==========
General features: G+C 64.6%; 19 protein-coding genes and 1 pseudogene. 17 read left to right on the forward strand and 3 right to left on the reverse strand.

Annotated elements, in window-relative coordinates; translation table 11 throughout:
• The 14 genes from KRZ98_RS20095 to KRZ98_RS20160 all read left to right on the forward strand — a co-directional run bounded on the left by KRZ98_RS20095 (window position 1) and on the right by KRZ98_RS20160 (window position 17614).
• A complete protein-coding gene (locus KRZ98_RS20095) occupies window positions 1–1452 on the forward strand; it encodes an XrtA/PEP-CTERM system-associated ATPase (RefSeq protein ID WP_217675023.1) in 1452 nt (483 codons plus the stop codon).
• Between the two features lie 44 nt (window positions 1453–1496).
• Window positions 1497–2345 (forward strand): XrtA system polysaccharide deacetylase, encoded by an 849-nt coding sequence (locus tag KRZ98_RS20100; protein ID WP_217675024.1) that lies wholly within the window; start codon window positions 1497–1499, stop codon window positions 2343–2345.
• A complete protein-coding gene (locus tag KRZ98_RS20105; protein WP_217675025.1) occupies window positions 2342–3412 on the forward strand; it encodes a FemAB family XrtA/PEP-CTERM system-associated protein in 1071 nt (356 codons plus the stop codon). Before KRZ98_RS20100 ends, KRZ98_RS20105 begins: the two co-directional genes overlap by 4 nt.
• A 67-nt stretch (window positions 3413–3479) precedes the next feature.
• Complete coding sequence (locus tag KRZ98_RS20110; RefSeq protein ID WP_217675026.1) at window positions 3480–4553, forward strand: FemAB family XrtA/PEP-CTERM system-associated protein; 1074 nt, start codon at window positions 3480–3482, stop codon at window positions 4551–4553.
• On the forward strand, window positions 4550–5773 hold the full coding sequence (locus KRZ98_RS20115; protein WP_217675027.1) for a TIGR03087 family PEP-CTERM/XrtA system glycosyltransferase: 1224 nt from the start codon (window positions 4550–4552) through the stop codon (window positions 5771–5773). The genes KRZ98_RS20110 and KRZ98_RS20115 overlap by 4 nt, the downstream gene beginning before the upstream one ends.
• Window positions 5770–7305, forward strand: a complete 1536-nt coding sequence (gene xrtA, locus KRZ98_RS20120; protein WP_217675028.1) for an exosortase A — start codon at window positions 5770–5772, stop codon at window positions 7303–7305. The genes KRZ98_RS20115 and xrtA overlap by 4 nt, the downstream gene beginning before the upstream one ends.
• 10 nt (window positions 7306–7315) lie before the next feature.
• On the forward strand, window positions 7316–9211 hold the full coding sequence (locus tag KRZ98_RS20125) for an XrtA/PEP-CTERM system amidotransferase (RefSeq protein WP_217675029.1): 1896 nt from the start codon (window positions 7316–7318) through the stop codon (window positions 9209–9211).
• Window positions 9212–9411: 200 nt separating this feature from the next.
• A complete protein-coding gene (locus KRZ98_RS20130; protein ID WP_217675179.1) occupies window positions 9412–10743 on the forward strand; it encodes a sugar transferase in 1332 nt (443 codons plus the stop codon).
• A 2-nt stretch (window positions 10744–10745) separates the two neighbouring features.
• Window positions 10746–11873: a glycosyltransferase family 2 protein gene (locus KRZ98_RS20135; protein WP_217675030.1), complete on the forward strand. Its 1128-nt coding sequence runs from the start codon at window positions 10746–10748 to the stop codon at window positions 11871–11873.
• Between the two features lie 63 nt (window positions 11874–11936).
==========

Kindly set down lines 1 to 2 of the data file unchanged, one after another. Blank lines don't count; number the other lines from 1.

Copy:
General features: G+C 64.6%; 19 protein-coding genes and 1 pseudogene. 17 read left to right on the forward strand and 3 right to left on the reverse strand.

Annotated elements, in window-relative coordinates; translation table 11 throughout: